Newswise — The Museum of Contemporary Religious Art (MOCRA) at Saint Louis University presents three new collage-paintings by acclaimed artist Lesley Dill in the exhibition, Lesley Dill: Dream World of the Forest, on display through Oct. 16, 2022.
Lesley Dill is an American artist who works at the intersection of language and fine art in sculpture, printmaking, installation, and performance, exploring the power of words to cloak and reveal the psyche. She transforms the emotions of the writings of Emily Dickinson, Salvador Espriu, Tom Sleigh, Franz Kafka, and Rainer Maria Rilke, among others, into works of paper, wire, horsehair, foil, bronze, and music—works that awaken the viewer to the physical intimacy and power of language itself.
Dream World of the Forest
The three works on display are composed of Asian mulberry paper, joined as squares using a glue fusion technique. The imagery and text are made from a combination of acrylic paint and intricately hand-cut paper imagery, subtly webbed by Dill’s trademark addition of delicate hanging threads. Dill dissolves and recombines texts, breaking phrases into words and words into letters set in variegated fonts. The disrupted syntax challenges our accustomed linearity of reading and thinking, and opens up new possibilities of meaning and understanding.
Dream World of the Forest is a follow-up to Dill’s series Wilderness: Light Sizzles Around Me, which amplifies voices of the North American past as they wrestle with divinity, deviltry, and freedom, including Mother Ann Lee, Black Hawk, Sojourner Truth, John Brown, Emily Dickinson, Horace Pippin, and Sister Gertrude Morgan. Dill joins her ongoing exploration of transcendent experiences with childhood memories of the New England woods in these new works, which beckon us into untamed territory inhabited by prophetic and poetic texts and visionary imagery. Venturing onto these unmarked paths entails risk, but may lead to insight, wisdom, and transformation.
Lesley Dill: Dream World of the Forest is presented at MOCRA courtesy of Lesley Dill and the Norah Haime Gallery.
Alongside the Lesley Dill exhibition, MOCRA presents This Road Is the Heart Opening: Selections from the MOCRA Collection. Echoing themes found in the work of Dill and Eagles, these artworks suggest the value of journeying on, open to others and to the world, and to our deepest selves. Some works join text and image, suggest dreamlike landscapes, or encourage us to take time to savor. Other works acknowledge the reality of suffering, confront distorted and unjust systems, and call us to action.
This Road Is the Heart Opening is on display through Dec. 18, 2022.
About the Artist
Lesley Dill has had over one hundred solo exhibitions. Her artworks are in the collections of many major museums, including the Metropolitan Museum of Art, the Museum of Modern Art New York, and the Whitney Museum of American Art. In 2017, she was named a fellow of The John Simon Guggenheim Foundation and is a Joan Mitchell Foundation Creating A Living Legacy artist and grant recipient. Her opera, Divide Light, based on the poems of Emily Dickinson, was performed in San Jose in 2008. In 2018, the opera was re-staged in New York City and captured in an award-winning film by Ed Robbins. Dill was the recipient of the Emily Dickinson Museum’s 2019 ‘Tell it Slant’ Award. Dill’s exhibition Wilderness: Light Sizzles Around Me, organized by the Figge Art Museum, is currently traveling to seven venues through Winter of 2023. Dill is represented by Nohra Haime Gallery in New York and Arthur Roger Gallery in New Orleans. She lives and works in Brooklyn, New York.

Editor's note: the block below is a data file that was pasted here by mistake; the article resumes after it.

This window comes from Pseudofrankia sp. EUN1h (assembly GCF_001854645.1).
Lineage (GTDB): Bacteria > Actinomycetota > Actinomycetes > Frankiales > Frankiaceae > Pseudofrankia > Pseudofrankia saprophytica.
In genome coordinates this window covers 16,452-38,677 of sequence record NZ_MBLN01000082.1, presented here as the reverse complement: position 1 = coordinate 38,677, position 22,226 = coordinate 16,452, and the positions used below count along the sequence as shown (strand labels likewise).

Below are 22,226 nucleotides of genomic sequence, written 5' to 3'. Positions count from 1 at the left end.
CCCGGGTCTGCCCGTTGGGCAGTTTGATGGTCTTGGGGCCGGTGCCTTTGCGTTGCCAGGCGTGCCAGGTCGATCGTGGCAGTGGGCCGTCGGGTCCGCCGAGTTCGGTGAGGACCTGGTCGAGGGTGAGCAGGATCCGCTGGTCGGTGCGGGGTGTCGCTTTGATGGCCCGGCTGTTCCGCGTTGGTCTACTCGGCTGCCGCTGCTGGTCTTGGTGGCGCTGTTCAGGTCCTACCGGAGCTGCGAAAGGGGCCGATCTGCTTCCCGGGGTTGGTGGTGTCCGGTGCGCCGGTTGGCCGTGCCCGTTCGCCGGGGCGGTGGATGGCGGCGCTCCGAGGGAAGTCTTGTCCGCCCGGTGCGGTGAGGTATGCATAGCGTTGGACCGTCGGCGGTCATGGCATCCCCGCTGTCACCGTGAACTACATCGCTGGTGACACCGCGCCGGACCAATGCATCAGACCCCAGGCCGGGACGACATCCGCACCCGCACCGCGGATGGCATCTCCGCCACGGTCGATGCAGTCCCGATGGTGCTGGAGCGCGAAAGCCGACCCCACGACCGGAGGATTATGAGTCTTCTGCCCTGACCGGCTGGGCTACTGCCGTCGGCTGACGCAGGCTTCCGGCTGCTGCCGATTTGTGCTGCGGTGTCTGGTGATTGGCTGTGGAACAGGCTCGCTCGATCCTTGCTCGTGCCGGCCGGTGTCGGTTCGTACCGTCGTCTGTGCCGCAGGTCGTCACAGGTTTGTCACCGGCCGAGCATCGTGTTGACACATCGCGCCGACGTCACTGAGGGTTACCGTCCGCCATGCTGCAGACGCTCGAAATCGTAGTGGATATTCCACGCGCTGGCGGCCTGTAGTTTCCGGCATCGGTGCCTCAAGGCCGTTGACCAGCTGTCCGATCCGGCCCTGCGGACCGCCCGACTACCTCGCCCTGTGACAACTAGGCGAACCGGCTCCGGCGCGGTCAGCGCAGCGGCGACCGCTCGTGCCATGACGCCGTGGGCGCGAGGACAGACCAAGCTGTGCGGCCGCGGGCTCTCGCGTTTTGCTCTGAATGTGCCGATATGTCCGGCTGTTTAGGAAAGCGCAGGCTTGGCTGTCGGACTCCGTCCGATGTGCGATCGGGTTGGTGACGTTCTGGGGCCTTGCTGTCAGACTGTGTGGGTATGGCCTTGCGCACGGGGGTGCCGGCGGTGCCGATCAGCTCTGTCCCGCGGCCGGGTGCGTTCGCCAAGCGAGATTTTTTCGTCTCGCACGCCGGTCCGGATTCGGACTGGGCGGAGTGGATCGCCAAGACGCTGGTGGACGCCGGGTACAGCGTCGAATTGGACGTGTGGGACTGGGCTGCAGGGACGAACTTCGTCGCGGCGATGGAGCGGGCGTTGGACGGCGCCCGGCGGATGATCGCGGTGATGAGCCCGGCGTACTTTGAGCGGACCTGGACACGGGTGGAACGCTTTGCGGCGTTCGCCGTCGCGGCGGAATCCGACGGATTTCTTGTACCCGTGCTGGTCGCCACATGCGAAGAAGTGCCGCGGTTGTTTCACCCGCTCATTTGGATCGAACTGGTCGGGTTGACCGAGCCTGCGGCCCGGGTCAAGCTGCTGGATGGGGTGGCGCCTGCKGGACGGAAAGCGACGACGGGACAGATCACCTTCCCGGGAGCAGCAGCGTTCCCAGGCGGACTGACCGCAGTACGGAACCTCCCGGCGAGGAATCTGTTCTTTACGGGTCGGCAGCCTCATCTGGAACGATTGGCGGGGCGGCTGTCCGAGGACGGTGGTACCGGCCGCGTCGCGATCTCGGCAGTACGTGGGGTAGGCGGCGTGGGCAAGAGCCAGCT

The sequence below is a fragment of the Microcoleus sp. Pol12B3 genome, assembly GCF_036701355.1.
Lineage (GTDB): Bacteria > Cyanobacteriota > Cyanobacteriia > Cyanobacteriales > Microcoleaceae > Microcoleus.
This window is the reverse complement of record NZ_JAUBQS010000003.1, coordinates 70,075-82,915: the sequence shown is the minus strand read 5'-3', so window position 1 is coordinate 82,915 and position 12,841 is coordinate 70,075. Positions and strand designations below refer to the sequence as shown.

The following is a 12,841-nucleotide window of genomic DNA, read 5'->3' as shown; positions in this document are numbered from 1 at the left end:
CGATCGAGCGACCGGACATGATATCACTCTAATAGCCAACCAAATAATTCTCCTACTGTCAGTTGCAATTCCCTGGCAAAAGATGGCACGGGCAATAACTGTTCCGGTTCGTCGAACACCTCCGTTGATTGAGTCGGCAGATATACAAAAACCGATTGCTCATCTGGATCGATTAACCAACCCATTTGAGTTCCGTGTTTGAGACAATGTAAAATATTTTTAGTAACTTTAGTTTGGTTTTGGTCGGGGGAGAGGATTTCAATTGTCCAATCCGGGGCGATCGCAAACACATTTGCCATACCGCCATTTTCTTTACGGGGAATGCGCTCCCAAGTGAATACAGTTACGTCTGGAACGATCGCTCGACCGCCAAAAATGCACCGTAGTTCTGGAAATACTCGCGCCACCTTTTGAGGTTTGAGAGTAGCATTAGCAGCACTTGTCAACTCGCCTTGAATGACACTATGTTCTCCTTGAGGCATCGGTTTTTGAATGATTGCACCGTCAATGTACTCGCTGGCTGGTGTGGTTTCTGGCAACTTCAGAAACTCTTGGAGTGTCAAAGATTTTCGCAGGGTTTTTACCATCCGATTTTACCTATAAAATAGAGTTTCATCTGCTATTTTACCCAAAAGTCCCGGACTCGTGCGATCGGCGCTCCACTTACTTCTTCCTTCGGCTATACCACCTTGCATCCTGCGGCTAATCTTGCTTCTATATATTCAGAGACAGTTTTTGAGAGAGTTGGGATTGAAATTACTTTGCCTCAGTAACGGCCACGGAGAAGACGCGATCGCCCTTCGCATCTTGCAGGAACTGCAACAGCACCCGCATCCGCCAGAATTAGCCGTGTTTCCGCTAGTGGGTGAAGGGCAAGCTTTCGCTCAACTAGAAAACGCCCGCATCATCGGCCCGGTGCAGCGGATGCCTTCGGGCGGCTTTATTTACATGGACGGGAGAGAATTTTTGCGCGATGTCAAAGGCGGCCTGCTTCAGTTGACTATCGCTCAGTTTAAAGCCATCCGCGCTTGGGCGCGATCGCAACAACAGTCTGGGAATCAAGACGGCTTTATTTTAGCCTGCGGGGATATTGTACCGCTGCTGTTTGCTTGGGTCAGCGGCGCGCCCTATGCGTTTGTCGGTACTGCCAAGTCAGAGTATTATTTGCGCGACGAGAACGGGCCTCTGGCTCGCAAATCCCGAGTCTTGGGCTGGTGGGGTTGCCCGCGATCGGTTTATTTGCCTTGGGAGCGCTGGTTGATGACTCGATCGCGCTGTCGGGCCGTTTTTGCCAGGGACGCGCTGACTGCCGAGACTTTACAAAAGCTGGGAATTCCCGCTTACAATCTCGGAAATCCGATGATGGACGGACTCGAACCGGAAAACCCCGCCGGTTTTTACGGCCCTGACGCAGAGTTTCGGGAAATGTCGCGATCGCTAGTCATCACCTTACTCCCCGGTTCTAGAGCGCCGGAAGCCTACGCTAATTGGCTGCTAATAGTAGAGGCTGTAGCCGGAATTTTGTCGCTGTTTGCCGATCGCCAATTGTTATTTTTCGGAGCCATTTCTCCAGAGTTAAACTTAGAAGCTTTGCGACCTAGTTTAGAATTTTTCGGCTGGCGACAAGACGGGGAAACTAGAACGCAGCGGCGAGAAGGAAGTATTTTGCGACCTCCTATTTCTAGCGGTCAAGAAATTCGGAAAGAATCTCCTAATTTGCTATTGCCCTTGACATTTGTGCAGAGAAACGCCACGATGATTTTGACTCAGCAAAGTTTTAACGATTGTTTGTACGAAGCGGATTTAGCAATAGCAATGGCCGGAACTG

Saint Louis University’s Museum of Contemporary Religious Art (MOCRA) is the first museum to bring an interfaith focus to contemporary art. Officially opened in 1993, MOCRA is located in a spacious chapel that was used for over 35 years by Jesuits studying philosophy at Saint Louis University. Through exhibitions, collections, and educational programs, MOCRA highlights and explores the ways contemporary visual artists engage the religious and spiritual dimensions. MOCRA serves the diverse Saint Louis University community, and the wider public, by facilitating personal discovery, experience, and inspiration, while contributing to a wider culture of interfaith encounter and dialogue.
MOCRA is located at 3700 West Pine Blvd. on the campus of Saint Louis University. Museum hours are Wednesday, Friday, Saturday, and Sunday, from 11 a.m to 4 p.m., and Thursday from 11 a.m. to 7 p.m. Admission is free. For more information, call 314-977-7170 or visit www.slu.edu/mocra.
About Saint Louis University
Founded in 1818, Saint Louis University is one of the nation’s oldest and most prestigious Catholic institutions. Rooted in Jesuit values and its pioneering history as the first university west of the Mississippi River, SLU offers nearly 13,000 students a rigorous, transformative education of the whole person. At the core of the University’s diverse community of scholars is SLU’s service-focused mission, which challenges and prepares students to make the world a better, more just place.